Fire Emblem Awakening

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Name: 'Fire Emblem Awakening
Abbreviation(s): FE13
Creator: Intelligent Systems/Nintendo
Date(s): 2012
Medium: video games
Country of Origin: Japan, United States
External Links: Official Site, Official Japanese Site
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Fire Emblem Awakening is the 13th installment overall in the Fire Emblem series.

Story overview

The story of Awakening takes place 2000 years after the events of the original Fire Emblem and Fire Emblem Gaiden, focusing on a group of soldiers from the kingdom of Ylisse. The player controls a customizable Avatar character, (known widely by Fire Emblem fans as Robin, his/her default name) who suffers from amnesia. The Avatar is taken in by Chrom, the prince of Ylisse, and his personal army known as the "shepherds" of Ylisse. Over the course of the story, the Avatar aids Chrom's army in defending Ylisse from monsters dubbed the Risen, and attacks from the hostile nation of Plegia.[1]

Fan reception

Overall Awakening was positively received and ended up being a huge entry point for many new fans to the Fire Emblem series, as well as being attributed to the revitalisation of the franchise in general. However, it was not without its critics. Some longtime Fire Emblem fans felt Awakening changed too many aspects of the game to be considered a true Fire Emblem game.[2] Fans who hold these opinions are often referred to as the "Old Guard" or "Elitist".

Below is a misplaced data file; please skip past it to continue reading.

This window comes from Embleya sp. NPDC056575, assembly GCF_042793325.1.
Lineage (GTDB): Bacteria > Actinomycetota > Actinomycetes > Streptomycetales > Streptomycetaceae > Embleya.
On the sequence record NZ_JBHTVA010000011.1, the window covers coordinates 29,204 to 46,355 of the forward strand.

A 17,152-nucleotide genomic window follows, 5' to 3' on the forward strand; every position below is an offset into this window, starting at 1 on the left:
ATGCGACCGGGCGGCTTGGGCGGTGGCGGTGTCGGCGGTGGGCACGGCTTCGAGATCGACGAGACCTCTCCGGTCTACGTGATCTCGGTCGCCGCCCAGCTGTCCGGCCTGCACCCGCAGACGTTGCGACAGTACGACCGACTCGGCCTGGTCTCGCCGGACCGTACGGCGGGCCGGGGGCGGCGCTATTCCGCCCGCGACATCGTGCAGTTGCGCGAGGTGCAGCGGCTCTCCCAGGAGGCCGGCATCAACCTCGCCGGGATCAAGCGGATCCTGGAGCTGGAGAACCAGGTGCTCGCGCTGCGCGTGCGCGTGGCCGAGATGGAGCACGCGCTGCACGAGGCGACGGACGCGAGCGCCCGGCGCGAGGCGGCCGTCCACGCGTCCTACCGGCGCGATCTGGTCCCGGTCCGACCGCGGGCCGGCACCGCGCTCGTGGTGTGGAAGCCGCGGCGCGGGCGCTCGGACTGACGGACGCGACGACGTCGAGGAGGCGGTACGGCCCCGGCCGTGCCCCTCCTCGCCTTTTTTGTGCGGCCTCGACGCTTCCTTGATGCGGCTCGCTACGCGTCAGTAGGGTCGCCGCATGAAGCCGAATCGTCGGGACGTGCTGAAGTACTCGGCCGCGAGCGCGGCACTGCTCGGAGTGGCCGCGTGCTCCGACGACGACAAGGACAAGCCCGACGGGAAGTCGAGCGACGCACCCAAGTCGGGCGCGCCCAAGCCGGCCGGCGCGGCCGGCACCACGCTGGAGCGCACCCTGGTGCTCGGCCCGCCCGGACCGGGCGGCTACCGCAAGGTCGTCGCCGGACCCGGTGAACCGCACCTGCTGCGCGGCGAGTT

"Old Guard" vs. "New Blood"

As Awakening was the first US-released game to feature an Avatar, marriage-and-children mechanic, and Casual Mode (the option to turn off permanent death)[3][4], longtime fans were offended and horrified. The DLC content giving older characters new officially translated names that didn't match fan translations as well as new outfits and designs only fanned the flames, particularly Eirika from The Sacred Stones as a battle bride in a frilly dress. The division within the fandom continued to grow and only increased with the release of Fire Emblem Fates, which continued to build on Awakening's mechanics.



Due to the nature of the support system, there are no set-in-stone canon pairings in this particular game. The "pick and choose" nature of the supports leads to vast Shipping Wars, with all sides often becoming defensive of their preferred pairing and wanting to see it as the "true canon." Some popluar ships include:

Like in the SNES's Geneaology of the Holy War, optimization for the perfect child units is very common, to the point of causing arguments on forums.

Fan works



External links and archives


  1. wikipedia